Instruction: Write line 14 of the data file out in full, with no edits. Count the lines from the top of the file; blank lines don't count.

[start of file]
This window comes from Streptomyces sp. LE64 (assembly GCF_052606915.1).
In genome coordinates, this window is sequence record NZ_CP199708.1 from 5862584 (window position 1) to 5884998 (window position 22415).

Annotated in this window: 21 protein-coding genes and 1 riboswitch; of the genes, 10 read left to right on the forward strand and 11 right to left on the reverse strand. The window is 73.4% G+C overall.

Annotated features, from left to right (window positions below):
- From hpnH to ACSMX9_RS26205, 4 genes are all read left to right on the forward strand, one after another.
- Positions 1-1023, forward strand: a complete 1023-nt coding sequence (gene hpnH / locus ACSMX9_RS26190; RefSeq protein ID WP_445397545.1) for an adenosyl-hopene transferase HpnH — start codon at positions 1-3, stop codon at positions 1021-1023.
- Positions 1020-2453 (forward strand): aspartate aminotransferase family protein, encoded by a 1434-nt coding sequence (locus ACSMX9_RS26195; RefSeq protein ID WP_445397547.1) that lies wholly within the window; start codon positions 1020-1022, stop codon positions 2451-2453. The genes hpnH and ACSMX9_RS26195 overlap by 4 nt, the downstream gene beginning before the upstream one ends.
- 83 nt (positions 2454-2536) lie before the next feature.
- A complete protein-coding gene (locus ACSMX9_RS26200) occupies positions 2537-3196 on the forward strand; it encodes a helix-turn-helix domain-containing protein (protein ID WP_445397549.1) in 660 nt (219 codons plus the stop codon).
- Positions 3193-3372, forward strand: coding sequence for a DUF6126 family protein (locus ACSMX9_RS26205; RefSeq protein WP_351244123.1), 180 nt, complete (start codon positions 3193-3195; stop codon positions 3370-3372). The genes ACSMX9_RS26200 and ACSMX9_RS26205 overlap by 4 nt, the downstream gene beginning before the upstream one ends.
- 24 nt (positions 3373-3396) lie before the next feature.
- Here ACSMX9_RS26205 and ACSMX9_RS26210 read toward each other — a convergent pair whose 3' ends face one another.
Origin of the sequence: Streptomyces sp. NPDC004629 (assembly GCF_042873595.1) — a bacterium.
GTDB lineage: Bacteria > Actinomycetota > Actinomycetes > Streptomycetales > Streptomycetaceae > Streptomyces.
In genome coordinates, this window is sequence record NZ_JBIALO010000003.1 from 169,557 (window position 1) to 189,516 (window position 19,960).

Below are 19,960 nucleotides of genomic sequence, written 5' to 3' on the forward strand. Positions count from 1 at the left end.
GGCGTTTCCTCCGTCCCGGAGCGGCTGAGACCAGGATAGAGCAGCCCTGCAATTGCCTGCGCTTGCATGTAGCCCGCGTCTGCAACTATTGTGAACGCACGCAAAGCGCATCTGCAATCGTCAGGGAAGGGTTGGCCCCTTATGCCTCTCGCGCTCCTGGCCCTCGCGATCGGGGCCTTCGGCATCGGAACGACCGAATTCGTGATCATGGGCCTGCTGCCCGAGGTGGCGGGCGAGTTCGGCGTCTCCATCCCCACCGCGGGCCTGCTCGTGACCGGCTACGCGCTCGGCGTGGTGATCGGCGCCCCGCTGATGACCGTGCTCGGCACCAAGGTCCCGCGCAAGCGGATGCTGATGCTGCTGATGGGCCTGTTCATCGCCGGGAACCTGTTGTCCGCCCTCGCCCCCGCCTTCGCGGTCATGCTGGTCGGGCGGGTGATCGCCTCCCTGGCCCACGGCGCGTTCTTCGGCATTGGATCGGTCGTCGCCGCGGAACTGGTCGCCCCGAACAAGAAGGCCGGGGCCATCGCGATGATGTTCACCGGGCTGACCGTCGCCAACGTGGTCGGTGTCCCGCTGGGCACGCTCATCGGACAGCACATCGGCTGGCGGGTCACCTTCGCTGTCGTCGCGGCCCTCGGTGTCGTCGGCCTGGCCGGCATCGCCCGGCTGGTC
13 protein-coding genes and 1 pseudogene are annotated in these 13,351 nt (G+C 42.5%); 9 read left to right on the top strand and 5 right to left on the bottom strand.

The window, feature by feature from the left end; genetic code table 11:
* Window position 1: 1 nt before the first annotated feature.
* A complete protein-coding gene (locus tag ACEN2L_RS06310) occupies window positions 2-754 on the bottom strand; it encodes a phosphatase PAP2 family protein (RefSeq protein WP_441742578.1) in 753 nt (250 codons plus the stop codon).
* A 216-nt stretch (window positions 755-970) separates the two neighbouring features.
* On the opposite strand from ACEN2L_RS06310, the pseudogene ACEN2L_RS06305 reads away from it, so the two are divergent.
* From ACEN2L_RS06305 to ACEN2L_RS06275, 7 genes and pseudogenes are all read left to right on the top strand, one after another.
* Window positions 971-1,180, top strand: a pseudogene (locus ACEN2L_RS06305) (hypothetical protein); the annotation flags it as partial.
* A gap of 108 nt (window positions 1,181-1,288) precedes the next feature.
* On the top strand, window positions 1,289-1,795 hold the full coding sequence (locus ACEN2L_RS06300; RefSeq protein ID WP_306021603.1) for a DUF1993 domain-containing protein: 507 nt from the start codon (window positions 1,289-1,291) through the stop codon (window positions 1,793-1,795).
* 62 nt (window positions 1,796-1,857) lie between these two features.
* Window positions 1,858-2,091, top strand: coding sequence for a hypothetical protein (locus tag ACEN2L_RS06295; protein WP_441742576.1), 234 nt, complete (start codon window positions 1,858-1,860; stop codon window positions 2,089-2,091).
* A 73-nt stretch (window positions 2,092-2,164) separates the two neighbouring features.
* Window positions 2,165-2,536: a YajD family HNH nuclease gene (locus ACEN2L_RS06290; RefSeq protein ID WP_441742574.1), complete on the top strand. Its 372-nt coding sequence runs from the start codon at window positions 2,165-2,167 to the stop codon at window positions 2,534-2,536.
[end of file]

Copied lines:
GTDB lineage: Bacteria > Actinomycetota > Actinomycetes > Streptomycetales > Streptomycetaceae > Streptomyces.